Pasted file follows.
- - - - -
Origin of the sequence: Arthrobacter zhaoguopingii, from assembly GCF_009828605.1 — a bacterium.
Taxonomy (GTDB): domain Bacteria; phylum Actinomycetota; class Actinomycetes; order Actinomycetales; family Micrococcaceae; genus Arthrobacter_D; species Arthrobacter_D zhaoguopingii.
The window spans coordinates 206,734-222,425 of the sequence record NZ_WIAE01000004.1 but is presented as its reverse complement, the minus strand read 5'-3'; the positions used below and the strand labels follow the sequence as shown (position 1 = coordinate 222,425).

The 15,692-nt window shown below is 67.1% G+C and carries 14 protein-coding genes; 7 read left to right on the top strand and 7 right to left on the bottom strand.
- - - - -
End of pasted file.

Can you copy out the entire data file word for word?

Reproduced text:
Origin of the sequence: Arthrobacter zhaoguopingii, from assembly GCF_009828605.1 — a bacterium.
Taxonomy (GTDB): domain Bacteria; phylum Actinomycetota; class Actinomycetes; order Actinomycetales; family Micrococcaceae; genus Arthrobacter_D; species Arthrobacter_D zhaoguopingii.
The window spans coordinates 206,734-222,425 of the sequence record NZ_WIAE01000004.1 but is presented as its reverse complement, the minus strand read 5'-3'; the positions used below and the strand labels follow the sequence as shown (position 1 = coordinate 222,425).

The 15,692-nt window shown below is 67.1% G+C and carries 14 protein-coding genes; 7 read left to right on the top strand and 7 right to left on the bottom strand.